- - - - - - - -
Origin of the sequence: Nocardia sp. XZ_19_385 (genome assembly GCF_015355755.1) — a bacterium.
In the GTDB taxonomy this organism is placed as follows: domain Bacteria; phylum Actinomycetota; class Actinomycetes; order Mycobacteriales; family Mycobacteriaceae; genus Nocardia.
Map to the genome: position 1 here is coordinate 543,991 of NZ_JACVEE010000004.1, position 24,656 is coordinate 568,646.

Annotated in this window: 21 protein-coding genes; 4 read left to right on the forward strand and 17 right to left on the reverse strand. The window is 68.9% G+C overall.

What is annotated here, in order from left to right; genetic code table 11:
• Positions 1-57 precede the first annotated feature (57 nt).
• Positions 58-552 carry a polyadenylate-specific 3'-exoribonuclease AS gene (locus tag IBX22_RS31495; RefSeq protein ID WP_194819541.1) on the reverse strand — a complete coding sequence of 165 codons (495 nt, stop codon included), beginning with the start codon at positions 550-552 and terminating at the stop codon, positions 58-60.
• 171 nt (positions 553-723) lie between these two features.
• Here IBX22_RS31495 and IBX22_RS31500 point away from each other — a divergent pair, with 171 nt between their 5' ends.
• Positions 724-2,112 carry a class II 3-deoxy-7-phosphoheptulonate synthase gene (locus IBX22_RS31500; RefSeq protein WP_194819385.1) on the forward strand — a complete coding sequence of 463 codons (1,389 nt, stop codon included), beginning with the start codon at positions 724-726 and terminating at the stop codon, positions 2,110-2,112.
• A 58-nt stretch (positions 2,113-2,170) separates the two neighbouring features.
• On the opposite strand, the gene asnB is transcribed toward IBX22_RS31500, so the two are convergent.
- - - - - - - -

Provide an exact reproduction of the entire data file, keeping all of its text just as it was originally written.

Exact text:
Origin of the sequence: Nocardia sp. XZ_19_385 (genome assembly GCF_015355755.1) — a bacterium.
In the GTDB taxonomy this organism is placed as follows: domain Bacteria; phylum Actinomycetota; class Actinomycetes; order Mycobacteriales; family Mycobacteriaceae; genus Nocardia.
Map to the genome: position 1 here is coordinate 543,991 of NZ_JACVEE010000004.1, position 24,656 is coordinate 568,646.

Annotated in this window: 21 protein-coding genes; 4 read left to right on the forward strand and 17 right to left on the reverse strand. The window is 68.9% G+C overall.

What is annotated here, in order from left to right; genetic code table 11:
• Positions 1-57 precede the first annotated feature (57 nt).
• Positions 58-552 carry a polyadenylate-specific 3'-exoribonuclease AS gene (locus tag IBX22_RS31495; RefSeq protein ID WP_194819541.1) on the reverse strand — a complete coding sequence of 165 codons (495 nt, stop codon included), beginning with the start codon at positions 550-552 and terminating at the stop codon, positions 58-60.
• 171 nt (positions 553-723) lie between these two features.
• Here IBX22_RS31495 and IBX22_RS31500 point away from each other — a divergent pair, with 171 nt between their 5' ends.
• Positions 724-2,112 carry a class II 3-deoxy-7-phosphoheptulonate synthase gene (locus IBX22_RS31500; RefSeq protein WP_194819385.1) on the forward strand — a complete coding sequence of 463 codons (1,389 nt, stop codon included), beginning with the start codon at positions 724-726 and terminating at the stop codon, positions 2,110-2,112.
• A 58-nt stretch (positions 2,113-2,170) separates the two neighbouring features.
• On the opposite strand, the gene asnB is transcribed toward IBX22_RS31500, so the two are convergent.